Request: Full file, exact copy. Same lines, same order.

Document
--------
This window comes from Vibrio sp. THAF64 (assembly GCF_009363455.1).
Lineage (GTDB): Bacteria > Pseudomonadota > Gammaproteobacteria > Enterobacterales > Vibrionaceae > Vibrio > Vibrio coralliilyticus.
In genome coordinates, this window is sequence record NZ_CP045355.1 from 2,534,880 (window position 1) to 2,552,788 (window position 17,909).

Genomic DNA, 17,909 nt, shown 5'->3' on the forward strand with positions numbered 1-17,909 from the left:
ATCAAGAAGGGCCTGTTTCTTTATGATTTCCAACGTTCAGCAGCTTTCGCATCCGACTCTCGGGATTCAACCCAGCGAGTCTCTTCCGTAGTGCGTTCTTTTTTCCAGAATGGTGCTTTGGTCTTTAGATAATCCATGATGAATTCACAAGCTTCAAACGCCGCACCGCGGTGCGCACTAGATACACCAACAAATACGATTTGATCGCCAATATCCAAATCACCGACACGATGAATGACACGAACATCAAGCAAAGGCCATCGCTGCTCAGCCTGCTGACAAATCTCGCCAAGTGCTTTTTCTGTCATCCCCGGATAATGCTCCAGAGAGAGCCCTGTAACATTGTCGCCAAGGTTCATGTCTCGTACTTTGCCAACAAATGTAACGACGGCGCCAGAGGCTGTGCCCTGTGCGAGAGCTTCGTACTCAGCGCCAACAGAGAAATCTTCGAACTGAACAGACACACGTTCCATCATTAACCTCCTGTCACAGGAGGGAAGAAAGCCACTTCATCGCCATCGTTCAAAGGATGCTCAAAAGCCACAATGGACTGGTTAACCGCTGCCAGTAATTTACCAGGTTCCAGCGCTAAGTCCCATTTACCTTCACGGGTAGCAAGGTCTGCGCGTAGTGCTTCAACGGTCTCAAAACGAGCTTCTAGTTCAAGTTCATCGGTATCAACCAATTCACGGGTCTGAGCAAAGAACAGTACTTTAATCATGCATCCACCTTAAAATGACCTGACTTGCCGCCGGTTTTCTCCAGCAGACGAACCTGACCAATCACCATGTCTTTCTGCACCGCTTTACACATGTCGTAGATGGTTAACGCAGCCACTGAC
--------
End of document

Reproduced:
This window comes from Vibrio sp. THAF64 (assembly GCF_009363455.1).
Lineage (GTDB): Bacteria > Pseudomonadota > Gammaproteobacteria > Enterobacterales > Vibrionaceae > Vibrio > Vibrio coralliilyticus.
In genome coordinates, this window is sequence record NZ_CP045355.1 from 2,534,880 (window position 1) to 2,552,788 (window position 17,909).

Genomic DNA, 17,909 nt, shown 5'->3' on the forward strand with positions numbered 1-17,909 from the left:
ATCAAGAAGGGCCTGTTTCTTTATGATTTCCAACGTTCAGCAGCTTTCGCATCCGACTCTCGGGATTCAACCCAGCGAGTCTCTTCCGTAGTGCGTTCTTTTTTCCAGAATGGTGCTTTGGTCTTTAGATAATCCATGATGAATTCACAAGCTTCAAACGCCGCACCGCGGTGCGCACTAGATACACCAACAAATACGATTTGATCGCCAATATCCAAATCACCGACACGATGAATGACACGAACATCAAGCAAAGGCCATCGCTGCTCAGCCTGCTGACAAATCTCGCCAAGTGCTTTTTCTGTCATCCCCGGATAATGCTCCAGAGAGAGCCCTGTAACATTGTCGCCAAGGTTCATGTCTCGTACTTTGCCAACAAATGTAACGACGGCGCCAGAGGCTGTGCCCTGTGCGAGAGCTTCGTACTCAGCGCCAACAGAGAAATCTTCGAACTGAACAGACACACGTTCCATCATTAACCTCCTGTCACAGGAGGGAAGAAAGCCACTTCATCGCCATCGTTCAAAGGATGCTCAAAAGCCACAATGGACTGGTTAACCGCTGCCAGTAATTTACCAGGTTCCAGCGCTAAGTCCCATTTACCTTCACGGGTAGCAAGGTCTGCGCGTAGTGCTTCAACGGTCTCAAAACGAGCTTCTAGTTCAAGTTCATCGGTATCAACCAATTCACGGGTCTGAGCAAAGAACAGTACTTTAATCATGCATCCACCTTAAAATGACCTGACTTGCCGCCGGTTTTCTCCAGCAGACGAACCTGACCAATCACCATGTCTTTCTGCACCGCTTTACACATGTCGTAGATGGTTAACGCAGCCACTGAC